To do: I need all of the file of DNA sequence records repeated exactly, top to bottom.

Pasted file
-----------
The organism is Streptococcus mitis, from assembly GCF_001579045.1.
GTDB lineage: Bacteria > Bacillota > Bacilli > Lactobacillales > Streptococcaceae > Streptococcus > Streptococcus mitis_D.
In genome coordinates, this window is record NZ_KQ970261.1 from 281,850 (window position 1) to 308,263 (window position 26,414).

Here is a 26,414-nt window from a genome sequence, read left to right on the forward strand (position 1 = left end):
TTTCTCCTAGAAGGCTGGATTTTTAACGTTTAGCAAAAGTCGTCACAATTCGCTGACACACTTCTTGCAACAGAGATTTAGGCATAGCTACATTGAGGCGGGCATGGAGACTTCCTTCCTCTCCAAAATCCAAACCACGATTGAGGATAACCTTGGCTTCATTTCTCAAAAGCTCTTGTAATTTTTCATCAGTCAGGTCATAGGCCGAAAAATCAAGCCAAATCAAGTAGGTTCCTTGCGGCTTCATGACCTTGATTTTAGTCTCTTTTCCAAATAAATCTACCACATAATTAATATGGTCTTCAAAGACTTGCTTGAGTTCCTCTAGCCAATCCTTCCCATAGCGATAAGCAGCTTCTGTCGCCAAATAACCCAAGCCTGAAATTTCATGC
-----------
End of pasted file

The organism is Streptococcus mitis, from assembly GCF_001579045.1.
GTDB lineage: Bacteria > Bacillota > Bacilli > Lactobacillales > Streptococcaceae > Streptococcus > Streptococcus mitis_D.
In genome coordinates, this window is record NZ_KQ970261.1 from 281,850 (window position 1) to 308,263 (window position 26,414).

Here is a 26,414-nt window from a genome sequence, read left to right on the forward strand (position 1 = left end):
TTTCTCCTAGAAGGCTGGATTTTTAACGTTTAGCAAAAGTCGTCACAATTCGCTGACACACTTCTTGCAACAGAGATTTAGGCATAGCTACATTGAGGCGGGCATGGAGACTTCCTTCCTCTCCAAAATCCAAACCACGATTGAGGATAACCTTGGCTTCATTTCTCAAAAGCTCTTGTAATTTTTCATCAGTCAGGTCATAGGCCGAAAAATCAAGCCAAATCAAGTAGGTTCCTTGCGGCTTCATGACCTTGATTTTAGTCTCTTTTCCAAATAAATCTACCACATAATTAATATGGTCTTCAAAGACTTGCTTGAGTTCCTCTAGCCAATCCTTCCCATAGCGATAAGCAGCTTCTGTCGCCAAATAACCCAAGCCTGAAATTTCATGC